Five things we learnt this weekend: Huddlestone’s new challenge; Martinez ringmaster at the circus; Pennant begins to repay Hughes’ faith; Redmond’s bright future; Jeered Cabaye could leave Pardew in the lurch

view gallery VIEW GALLERY

That was the weekend

Huddlestone’s new challenge as times change at Tottenham

When Tom Huddlestone agreed to leave London for Hull, he bid  farewell to the glamour of Tottenham and exchanged it for regular football. Had Huddlestone turned in for Spurs the kind of gritty, inventive performance he delivered in the 2-0 defeat at Manchester City, he still may not have kept his place.

“There were times, regardless of how well I did in a game, there would be certain players in front of me. It was  difficult to take,” he said.

This summer has seen the de-Anglification of Tottenham. Of the £107m Andre Villas-Boas has spent,  not a penny has been on an Englishman. “It is surprising,” Huddlestone said. “They seem to be changing their policy a little bit but for the manager, Franco Baldini [director of football] and the chairman it is all about finishing in the top four.”

After the circus Martinez might be short of star attractions

Having described the transfer window as “a circus”, Roberto Martinez finds himself as something of a ringmaster as it reaches its climax. The goalless draw at Cardiff was not only Everton’s third in succession under their new manager, it is also likely to be Marouane Fellaini’s last for the club.

And while Martinez accepted after a meeting on Thursday night that he would go to Manchester United for £24m, he was given every encouragement that James McCarthy would become the third member of his Wigan FA Cup-winning side to join him at Goodison.

Given the toothless nature of Everton’s attack, another of his former players, the Liverpool-bound Victor Moses, would be more useful, stranded surplus to requirements at Chelsea but with Jose Mourinho insisting he still has “a future” at the club.

Pennant goal begins to repay Hughes’ faith in the winger

When he was asked why he did not follow the path of so many members of the League Managers’ Association and get rid of Jermaine Pennant, Mark Hughes replied he was afraid of the winger “coming back in another team’s shirt”.

Having played for 10 clubs,  including Watford, Real Zaragoza and Wolverhampton Wanderers – a club whose relegation he failed to prevent – Pennant has a wide choice of shirts already.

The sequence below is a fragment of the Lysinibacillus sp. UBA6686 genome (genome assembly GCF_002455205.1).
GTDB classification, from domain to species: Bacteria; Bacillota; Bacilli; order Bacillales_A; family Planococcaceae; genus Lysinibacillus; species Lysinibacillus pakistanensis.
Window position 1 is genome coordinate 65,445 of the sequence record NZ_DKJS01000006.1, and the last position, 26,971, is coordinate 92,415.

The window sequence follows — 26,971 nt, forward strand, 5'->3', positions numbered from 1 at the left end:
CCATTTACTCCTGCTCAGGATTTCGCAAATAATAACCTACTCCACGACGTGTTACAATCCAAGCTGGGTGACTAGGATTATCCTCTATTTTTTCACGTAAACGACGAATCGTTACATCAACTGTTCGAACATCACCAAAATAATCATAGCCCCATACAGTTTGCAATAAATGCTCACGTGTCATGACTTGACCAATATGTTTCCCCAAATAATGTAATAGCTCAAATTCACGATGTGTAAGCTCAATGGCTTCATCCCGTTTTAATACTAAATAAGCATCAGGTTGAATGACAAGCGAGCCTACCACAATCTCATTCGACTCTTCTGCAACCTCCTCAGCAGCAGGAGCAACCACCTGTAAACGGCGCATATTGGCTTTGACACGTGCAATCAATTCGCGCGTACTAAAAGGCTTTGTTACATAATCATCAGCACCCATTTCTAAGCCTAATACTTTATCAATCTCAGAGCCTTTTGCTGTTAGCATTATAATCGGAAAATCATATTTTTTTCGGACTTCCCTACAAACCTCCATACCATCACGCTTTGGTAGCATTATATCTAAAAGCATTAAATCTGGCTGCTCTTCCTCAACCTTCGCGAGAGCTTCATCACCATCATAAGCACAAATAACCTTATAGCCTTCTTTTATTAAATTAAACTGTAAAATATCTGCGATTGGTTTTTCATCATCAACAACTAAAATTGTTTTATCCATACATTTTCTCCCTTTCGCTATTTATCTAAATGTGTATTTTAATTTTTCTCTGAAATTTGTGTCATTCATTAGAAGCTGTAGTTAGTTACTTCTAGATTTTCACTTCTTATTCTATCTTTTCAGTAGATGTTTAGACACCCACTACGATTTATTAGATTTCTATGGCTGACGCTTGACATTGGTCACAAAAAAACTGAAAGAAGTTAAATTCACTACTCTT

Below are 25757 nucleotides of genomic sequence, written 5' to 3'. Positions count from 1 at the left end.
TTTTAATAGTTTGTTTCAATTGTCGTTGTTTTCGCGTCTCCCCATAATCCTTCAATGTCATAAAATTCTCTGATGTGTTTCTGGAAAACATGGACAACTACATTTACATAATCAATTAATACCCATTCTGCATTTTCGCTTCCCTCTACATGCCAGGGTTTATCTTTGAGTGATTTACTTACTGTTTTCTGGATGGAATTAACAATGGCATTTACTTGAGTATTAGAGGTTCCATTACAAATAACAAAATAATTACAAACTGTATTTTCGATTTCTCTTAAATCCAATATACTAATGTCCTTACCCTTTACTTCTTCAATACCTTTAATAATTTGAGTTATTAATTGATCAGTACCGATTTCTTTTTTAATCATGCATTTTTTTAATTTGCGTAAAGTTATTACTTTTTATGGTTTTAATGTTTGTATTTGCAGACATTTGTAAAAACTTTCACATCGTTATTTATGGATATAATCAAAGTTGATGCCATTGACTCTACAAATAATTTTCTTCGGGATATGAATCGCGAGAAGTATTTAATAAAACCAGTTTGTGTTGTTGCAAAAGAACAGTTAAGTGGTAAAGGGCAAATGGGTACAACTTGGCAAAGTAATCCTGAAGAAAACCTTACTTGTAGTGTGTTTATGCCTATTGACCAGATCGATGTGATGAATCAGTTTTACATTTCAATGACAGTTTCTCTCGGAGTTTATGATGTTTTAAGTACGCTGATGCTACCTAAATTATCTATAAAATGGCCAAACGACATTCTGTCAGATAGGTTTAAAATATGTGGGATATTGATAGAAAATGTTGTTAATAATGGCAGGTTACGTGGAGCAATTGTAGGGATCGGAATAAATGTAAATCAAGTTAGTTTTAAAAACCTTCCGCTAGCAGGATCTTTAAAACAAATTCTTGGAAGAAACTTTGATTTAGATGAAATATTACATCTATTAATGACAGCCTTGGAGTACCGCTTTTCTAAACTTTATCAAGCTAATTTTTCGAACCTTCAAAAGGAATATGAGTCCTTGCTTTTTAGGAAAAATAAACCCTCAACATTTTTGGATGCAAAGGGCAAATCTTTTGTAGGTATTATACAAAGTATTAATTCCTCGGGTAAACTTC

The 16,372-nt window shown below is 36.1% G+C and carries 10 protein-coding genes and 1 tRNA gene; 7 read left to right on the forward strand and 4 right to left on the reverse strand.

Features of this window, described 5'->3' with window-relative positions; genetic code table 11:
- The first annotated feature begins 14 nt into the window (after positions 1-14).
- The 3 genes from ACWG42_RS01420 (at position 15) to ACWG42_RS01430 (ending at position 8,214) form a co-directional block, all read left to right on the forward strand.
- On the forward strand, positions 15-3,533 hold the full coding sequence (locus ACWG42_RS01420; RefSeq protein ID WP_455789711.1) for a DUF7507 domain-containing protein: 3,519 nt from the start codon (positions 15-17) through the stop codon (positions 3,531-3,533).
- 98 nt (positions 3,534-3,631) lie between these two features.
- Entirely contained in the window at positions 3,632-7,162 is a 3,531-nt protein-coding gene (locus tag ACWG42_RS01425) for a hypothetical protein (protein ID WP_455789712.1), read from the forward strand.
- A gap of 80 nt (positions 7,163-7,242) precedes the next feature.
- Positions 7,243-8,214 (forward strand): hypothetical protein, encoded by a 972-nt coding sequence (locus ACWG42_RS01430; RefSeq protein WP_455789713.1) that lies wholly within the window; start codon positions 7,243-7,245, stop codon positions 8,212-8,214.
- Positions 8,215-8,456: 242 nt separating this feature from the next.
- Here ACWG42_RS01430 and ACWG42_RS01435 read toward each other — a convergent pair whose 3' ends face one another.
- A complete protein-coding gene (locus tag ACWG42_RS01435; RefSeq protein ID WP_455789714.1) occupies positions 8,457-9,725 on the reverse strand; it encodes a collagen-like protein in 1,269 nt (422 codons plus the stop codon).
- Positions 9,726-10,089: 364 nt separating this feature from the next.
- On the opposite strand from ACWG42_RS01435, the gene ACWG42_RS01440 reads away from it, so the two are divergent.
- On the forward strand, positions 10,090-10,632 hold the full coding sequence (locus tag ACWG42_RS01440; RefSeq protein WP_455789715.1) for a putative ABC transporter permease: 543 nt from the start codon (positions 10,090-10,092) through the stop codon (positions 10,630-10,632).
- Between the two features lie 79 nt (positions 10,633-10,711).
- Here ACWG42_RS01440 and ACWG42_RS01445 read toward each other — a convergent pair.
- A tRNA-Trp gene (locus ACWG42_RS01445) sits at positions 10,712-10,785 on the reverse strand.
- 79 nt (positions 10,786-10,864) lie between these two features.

His winner against West Ham on Saturday not only provided Hughes with his first managerial victory at Upton Park, it also justified his  decision to retain Pennant for Stoke.

However, the desire to say that it means Pennant is in a “new place” in what has been a troubled life should be treated with caution.

If managers as different as Rafa Benitez, Arsène Wenger and Tony Pulis could not control him, then Hughes needs every bit of available luck if he is to be more successful.

Redmond’s bright future brings Hodgson rare delight

On a weekend when Roy Hodgson complained again about a dearth of English talent that might scar the national team for a generation, his Under-21 manager, Gareth Southgate, was watching 19-year-old Nathan Redmond seize victory for Norwich against Southampton.

There has never been a better time for a young player to make an impact.  On the opening weekend of the Premier League season another goal, from Everton’s teenager Ross Barkley against Norwich, earned him a place in Hodgson’s senior squad.

Redmond’s goal was also an  important one for the Norwich  manager, Chris Hughton. Not only did it justify him spending £3.2m on the player from his former club Birmingham, it ensured he would not spend the international break stranded in the bottom three.

Jeered Cabaye could leave Pardew in  the lurch

There is always a price to be paid for defiance and Yohan Cabaye’s desire to quit Newcastle has cost the midfielder an extended tour of the former Soviet republics.

France left Cabaye out of their squad for the World Cup qualifiers in Georgia and Belarus as uncertainty over his future at St James’ Park grows ever larger.